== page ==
National has enough seats to form a government despite losing a list MP, but will still be smarting after Cabinet minister Paula Bennett lost her Waitakere seat by 11 votes.
John Key said he would be calling a recount of the Waitakere ballot papers.
"It's the party's intention to seek a judicial review. We will file that with the court next week," he said.
Chief electoral officer Robert Peden today released the official results of the November 26 election, taking into account the special votes not counted on election night.
National's share of the party vote fell to 47.31 per cent, down from 47.99 on election night, bumping off list MP Aaron Gilmore and bringing its total number of seats to 59.
With the support of the Act and United Future parties' sole MPs, National still has the numbers to form a Government in the 121-seat Parliament.
It is also likely to sign an agreement with the Maori Party, which met today to discuss a confidence and supply agreement that would also give it the freedom to oppose the Government on certain issues.
But despite National securing the ability to govern, Ms Bennett's narrow loss to Labour's Carmel Sepuloni in the Waitakere electorate will come as a blow to the party.
She remains in Parliament as a list MP, but opponents are likely to use the loss of her seat as a chance to question her credibility.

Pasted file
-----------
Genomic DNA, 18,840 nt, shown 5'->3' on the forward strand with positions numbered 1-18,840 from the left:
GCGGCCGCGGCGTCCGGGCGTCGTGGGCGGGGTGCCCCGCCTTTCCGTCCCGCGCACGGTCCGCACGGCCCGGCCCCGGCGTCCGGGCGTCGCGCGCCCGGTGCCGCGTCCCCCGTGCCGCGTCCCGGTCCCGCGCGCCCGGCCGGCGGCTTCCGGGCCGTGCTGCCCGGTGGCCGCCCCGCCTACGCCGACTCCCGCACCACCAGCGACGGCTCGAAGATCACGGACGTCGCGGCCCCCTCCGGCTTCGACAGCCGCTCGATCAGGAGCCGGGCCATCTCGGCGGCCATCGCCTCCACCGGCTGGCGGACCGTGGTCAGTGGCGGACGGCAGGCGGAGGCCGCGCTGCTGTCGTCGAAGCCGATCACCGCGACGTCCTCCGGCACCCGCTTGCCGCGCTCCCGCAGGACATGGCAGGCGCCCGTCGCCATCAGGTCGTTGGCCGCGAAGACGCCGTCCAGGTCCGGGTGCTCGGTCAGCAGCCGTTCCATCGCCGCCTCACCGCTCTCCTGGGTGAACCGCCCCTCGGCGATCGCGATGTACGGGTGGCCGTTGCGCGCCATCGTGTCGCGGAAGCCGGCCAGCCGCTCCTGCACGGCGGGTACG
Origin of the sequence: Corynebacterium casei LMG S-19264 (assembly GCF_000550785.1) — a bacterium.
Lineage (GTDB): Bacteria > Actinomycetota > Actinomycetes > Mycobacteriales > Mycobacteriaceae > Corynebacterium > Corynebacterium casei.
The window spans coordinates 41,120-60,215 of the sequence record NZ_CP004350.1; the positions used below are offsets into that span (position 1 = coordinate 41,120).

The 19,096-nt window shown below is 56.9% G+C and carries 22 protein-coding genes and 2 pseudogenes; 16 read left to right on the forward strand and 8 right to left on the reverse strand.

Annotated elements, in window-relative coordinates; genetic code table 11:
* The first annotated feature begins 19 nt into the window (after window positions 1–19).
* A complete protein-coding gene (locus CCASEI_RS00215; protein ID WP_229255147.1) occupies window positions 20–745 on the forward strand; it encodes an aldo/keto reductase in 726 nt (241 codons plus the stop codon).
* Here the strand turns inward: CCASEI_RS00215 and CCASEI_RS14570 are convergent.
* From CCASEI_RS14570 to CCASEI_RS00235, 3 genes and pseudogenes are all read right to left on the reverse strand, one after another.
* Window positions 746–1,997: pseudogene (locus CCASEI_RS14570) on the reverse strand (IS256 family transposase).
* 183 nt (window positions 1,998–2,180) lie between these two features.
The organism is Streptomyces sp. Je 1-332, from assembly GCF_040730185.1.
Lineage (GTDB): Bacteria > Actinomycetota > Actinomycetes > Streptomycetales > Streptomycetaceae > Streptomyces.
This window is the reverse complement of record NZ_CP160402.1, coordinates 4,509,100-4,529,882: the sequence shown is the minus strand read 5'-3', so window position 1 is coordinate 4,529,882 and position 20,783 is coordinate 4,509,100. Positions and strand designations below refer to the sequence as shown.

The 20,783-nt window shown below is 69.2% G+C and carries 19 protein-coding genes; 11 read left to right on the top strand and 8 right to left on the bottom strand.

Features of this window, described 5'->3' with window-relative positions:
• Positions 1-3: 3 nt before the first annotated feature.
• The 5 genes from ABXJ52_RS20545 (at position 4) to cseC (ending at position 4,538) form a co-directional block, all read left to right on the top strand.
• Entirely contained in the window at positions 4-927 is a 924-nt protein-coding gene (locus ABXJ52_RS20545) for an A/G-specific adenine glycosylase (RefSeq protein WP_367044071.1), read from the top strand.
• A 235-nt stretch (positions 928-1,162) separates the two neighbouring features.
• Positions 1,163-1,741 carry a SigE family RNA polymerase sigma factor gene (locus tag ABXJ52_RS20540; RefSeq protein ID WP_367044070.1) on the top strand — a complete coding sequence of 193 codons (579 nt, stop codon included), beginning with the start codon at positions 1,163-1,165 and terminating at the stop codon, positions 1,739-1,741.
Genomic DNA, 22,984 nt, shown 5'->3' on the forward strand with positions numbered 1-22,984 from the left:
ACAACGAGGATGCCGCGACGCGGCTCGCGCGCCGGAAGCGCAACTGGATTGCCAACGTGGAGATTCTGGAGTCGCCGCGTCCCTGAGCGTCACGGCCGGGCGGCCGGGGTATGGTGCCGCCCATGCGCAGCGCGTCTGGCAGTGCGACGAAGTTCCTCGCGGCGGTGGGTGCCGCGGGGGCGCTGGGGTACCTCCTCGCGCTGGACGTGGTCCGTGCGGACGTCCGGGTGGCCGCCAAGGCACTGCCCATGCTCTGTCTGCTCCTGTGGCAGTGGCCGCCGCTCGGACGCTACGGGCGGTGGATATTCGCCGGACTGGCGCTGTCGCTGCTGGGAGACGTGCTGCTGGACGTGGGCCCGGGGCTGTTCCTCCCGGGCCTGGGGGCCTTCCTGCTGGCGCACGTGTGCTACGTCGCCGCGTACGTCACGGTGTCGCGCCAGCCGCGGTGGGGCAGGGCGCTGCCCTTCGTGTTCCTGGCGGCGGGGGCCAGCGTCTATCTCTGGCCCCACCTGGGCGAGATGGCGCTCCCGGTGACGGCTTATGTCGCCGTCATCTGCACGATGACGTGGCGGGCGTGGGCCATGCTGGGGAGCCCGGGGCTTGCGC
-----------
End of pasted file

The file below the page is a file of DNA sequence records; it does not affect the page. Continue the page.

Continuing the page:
National still has reason to be buoyed by the results, after an election night dead heat in the Christchurch Central electorate was broken by a 45 vote majority to National's Nicky Wagner.
The win in the traditionally left-leaning seat means one-term Labour MP Brendon Burns will not be returning to Parliament.
Also gone is Labour list MP Raymond Huo, who gets bumped out by Ms Sepuloni's win in Waitakere.
The Green Party's best-ever election result made it the only party to make a gain, with one extra MP bringing their total to 14.
Mojo Mathers will be New Zealand's first profoundly deaf MP, and the fifth in the world.
The Greens got 11.06 per cent of the party vote, up from 10.62 per cent on the night, repeating the party's pattern in recent elections of gains in the special votes.
It has gained an extra MP in four of the last five elections.
In the closely-won Waitakere and Christchurch Central seats, candidates are likely to call for judicial recounts.
They must apply to district courts by Wednesday, with the results of a recount due by the end of next week.
The gains and losses came after 263,469 special votes were taken into account.
Labour got 27.48 per cent of the party vote, up from 27.13 per cent on election night, while New Zealand first got 6.59 per cent, down from 6.81 per cent on the night.
The Maori Party made a modest gain, while Act's 1.07 per cent share of the party vote remained unchanged _ making the party less popular than Mana, which got 1.08 per cent of the party vote, up from 1.00 per cent on the night.
In the referendum, 57.77 per cent of voters chose to keep the MMP electoral system, while 42.23 per cent voted for change.
Voter turnout was 74.21 per cent, down from 79.46 per cent at the 2008 election.
Special votes including overseas votes, out-of-electorate votes and late enrolments accounted for 11.6 per cent of the total.